Earth Island Institute

Judge Slams Seatech’s Effort To Weaken Dolphin Safe Tuna Label

Lawsuit Against Earth Island Institute Backfires

An Italian judge has thrown out a lawsuit against Earth Island’s Dolphin Safe tuna program, run by Earth Island’s International Marine Mammal Project, and demanded the company Seatech, based in Colombia, pay Earth Island’s court costs.

In Milan on Feb. 1, 2012, the judge ruled that Seatech was wrong to sue Earth Island Institute in Italy for it’s public criticism of Seatech’s dolphin-deadly canned tuna being imported into Europe.  The judge ruled that Seatech should pay Earth Island’s court costs of 3,375 Euros.

“We appreciate the judge’s decision to stop Seatech from trying to block the truth by suing Earth Island in Italian court,” stated David Phillips, Earth Island Institute’s Executive Director. “Dolphin-deadly tuna has no place in Europe’s market, and consumers must be allowed to learn the truth about Seatech’s terrible anti-environmental record.”

In reply to the case, Earth Island filed extensive documentation about Seatech’s fishing method of chasing, netting and drowning thousands of dolphins in order to catch tuna in the Eastern Tropical Pacific Ocean. Further, Earth Island noted that one of Seatech’s vessels has been charged killing dolphins and illegally fishing in the protected ocean reserve around the Galapagos Islands. This resulted in the designation of the vessel as Illegal, Unreported and Unregulated (IUU).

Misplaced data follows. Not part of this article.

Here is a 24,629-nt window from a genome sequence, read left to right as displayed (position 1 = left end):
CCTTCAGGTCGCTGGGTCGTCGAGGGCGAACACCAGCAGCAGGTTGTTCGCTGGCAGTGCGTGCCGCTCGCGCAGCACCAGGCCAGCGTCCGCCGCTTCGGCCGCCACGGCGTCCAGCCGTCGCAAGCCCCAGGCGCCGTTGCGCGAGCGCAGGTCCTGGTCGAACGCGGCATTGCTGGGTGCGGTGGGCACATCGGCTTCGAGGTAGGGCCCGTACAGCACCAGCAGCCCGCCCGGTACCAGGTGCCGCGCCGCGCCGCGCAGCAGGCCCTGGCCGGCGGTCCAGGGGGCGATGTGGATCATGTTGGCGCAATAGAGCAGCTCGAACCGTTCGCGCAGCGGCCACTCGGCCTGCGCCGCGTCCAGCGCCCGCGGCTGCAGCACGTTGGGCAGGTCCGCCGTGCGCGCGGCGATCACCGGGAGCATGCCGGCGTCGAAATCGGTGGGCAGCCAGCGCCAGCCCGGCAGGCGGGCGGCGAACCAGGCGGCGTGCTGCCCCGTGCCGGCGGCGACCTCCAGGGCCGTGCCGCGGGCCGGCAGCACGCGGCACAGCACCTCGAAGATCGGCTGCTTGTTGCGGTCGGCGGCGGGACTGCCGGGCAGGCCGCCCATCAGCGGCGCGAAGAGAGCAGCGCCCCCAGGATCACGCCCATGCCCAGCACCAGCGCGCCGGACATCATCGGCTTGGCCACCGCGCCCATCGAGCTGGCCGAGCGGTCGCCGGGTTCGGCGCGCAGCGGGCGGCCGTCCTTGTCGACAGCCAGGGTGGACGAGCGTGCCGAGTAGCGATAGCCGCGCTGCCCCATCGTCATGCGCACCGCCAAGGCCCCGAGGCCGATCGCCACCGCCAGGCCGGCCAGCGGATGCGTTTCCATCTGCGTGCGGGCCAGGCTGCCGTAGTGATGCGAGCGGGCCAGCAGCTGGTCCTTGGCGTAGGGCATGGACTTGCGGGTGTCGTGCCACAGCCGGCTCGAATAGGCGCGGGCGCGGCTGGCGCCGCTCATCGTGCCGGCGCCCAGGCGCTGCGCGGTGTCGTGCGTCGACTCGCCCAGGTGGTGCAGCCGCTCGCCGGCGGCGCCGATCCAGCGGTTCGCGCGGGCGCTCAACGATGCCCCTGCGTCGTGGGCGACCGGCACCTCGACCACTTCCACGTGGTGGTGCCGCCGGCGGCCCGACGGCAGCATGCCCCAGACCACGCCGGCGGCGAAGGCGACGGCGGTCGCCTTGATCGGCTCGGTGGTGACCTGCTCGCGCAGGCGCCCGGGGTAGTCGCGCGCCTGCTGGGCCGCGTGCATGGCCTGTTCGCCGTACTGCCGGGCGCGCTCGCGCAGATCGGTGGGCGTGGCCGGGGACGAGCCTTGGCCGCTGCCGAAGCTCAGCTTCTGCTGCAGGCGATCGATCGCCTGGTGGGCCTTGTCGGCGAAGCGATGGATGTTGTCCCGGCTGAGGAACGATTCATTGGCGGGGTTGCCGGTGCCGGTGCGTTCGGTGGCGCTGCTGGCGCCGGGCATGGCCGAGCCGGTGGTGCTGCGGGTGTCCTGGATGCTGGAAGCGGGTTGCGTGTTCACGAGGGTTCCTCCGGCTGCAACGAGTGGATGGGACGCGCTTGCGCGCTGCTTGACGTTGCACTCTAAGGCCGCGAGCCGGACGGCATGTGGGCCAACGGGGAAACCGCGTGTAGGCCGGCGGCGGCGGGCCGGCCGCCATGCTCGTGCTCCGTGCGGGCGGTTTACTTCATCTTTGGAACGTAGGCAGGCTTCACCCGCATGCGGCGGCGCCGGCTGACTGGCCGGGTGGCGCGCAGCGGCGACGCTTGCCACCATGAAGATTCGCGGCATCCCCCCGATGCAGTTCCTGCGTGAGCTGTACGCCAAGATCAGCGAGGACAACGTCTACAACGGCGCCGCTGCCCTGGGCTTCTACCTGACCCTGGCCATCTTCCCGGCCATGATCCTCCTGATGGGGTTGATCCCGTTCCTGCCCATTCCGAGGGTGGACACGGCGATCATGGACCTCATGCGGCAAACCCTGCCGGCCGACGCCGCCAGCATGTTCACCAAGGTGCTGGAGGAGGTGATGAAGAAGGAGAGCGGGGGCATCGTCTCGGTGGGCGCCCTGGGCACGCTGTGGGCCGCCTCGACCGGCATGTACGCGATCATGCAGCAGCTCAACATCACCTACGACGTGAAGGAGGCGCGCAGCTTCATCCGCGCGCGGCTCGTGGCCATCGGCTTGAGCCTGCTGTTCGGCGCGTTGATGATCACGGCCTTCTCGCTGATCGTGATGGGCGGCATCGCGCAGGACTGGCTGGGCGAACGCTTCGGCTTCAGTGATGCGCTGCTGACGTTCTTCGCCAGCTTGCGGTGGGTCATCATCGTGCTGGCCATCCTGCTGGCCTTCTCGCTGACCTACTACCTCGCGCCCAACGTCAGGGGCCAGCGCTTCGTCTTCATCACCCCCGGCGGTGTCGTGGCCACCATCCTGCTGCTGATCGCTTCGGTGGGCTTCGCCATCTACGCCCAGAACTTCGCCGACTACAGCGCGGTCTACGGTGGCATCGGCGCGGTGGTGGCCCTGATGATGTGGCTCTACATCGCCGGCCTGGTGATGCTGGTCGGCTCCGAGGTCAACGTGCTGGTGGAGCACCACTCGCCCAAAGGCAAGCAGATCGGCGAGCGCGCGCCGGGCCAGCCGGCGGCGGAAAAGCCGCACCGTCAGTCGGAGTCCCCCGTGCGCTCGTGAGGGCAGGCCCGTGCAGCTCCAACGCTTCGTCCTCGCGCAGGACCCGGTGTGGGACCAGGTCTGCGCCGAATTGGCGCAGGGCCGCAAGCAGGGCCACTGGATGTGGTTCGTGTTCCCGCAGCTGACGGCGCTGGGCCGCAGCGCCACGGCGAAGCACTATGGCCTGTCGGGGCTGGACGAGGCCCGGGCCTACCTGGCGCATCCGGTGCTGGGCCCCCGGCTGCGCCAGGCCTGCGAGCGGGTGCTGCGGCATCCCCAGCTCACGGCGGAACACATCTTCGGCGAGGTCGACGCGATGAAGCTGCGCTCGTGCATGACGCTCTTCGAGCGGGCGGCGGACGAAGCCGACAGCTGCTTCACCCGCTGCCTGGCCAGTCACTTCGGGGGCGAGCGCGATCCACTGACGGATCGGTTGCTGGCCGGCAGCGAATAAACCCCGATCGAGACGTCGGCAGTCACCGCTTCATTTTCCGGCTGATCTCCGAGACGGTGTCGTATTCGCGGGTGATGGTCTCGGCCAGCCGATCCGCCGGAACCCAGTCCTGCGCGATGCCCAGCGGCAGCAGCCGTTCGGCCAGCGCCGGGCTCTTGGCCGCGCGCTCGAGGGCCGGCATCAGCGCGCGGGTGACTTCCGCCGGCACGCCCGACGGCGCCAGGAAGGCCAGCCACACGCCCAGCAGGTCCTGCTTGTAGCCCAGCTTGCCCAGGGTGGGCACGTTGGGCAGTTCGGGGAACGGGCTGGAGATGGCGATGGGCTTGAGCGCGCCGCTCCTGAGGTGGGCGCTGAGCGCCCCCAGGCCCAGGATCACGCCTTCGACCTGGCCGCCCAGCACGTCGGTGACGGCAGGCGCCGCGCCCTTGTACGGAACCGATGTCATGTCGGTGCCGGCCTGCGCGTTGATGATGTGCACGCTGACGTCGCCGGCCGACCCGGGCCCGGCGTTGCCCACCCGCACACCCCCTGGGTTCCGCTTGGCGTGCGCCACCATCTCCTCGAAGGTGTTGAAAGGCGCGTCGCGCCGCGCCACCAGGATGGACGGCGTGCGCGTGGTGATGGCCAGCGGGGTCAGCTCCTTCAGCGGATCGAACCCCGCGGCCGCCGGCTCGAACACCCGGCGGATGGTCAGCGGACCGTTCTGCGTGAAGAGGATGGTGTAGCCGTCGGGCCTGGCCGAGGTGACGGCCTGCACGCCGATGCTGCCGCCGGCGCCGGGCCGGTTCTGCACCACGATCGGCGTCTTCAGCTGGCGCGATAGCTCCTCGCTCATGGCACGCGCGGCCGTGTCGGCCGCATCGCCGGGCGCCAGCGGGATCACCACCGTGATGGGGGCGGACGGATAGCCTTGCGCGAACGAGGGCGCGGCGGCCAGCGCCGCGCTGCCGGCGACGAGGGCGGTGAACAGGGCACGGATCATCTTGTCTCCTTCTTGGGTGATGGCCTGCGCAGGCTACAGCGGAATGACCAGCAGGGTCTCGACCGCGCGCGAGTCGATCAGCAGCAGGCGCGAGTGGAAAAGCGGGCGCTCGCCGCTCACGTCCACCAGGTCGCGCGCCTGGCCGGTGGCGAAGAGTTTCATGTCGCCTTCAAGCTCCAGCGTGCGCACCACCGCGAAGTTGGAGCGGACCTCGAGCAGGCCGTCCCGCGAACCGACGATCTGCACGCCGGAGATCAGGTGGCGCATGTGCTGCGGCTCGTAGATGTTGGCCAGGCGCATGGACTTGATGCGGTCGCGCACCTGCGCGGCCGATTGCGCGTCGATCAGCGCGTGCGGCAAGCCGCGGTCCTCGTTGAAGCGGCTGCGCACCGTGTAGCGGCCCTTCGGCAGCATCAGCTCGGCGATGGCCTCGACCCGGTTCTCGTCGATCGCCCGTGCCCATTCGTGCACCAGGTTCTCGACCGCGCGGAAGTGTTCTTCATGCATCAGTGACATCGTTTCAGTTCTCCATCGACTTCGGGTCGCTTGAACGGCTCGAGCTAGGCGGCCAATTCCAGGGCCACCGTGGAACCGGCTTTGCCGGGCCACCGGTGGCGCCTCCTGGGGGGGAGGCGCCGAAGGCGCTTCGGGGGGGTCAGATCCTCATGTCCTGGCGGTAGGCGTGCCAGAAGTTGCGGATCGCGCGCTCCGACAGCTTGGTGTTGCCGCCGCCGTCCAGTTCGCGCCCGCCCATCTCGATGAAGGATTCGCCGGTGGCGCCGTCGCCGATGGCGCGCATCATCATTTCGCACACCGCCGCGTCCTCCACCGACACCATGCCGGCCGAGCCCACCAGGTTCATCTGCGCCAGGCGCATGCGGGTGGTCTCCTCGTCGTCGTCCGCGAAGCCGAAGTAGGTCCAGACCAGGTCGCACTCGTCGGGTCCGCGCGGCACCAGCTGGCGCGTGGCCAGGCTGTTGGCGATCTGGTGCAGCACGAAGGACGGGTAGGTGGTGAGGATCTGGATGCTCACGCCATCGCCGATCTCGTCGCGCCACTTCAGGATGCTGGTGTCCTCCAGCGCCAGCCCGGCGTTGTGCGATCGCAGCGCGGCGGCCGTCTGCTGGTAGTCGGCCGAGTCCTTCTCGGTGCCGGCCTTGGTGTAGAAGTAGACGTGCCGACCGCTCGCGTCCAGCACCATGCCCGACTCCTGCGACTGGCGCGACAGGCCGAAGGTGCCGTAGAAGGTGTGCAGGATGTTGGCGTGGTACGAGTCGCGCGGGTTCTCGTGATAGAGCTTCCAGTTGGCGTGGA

Earth Island’s research has further revealed that Seatech’s dolphin-deadly tuna has been repeatedly rejected for import into European Union countries due to findings of high mercury and histamine levels. (Larger, older tuna tend to swim with dolphins, so mercury levels are much higher in dolphin-deadly tuna than in Dolphin Safe tuna.) Furthermore, no Colombian freezer vessel is approved by the European Union’s SANCO for exports to Europe.

Brusfoods BV and Atuna BV have promoted Seatech tuna as “sustainable” tuna in Europe. Both Brusfoods and Atuna abruptly withdrew from Earth Island’s Dolphin Safe program, and their tuna products are no longer verified by Earth Island Institute as being Dolphin Safe. Seatech canned tuna has been sold in Italy under the brand names Mazzola, ICAT Food, CRAI and others. It has also appeared on store shelves in Edeka markets in Germany.

“The only way to protect dolphins and consumers is to ensure that Earth Island and other environmental organizations are free to present the facts to the public about shoddy business practices and damaging products like Seatech, Mazzola, ICAT Food, CRAI, and Edeka tuna,” added David Phillips.

International Marine Mammal Project
is a project of Earth Island Institute.
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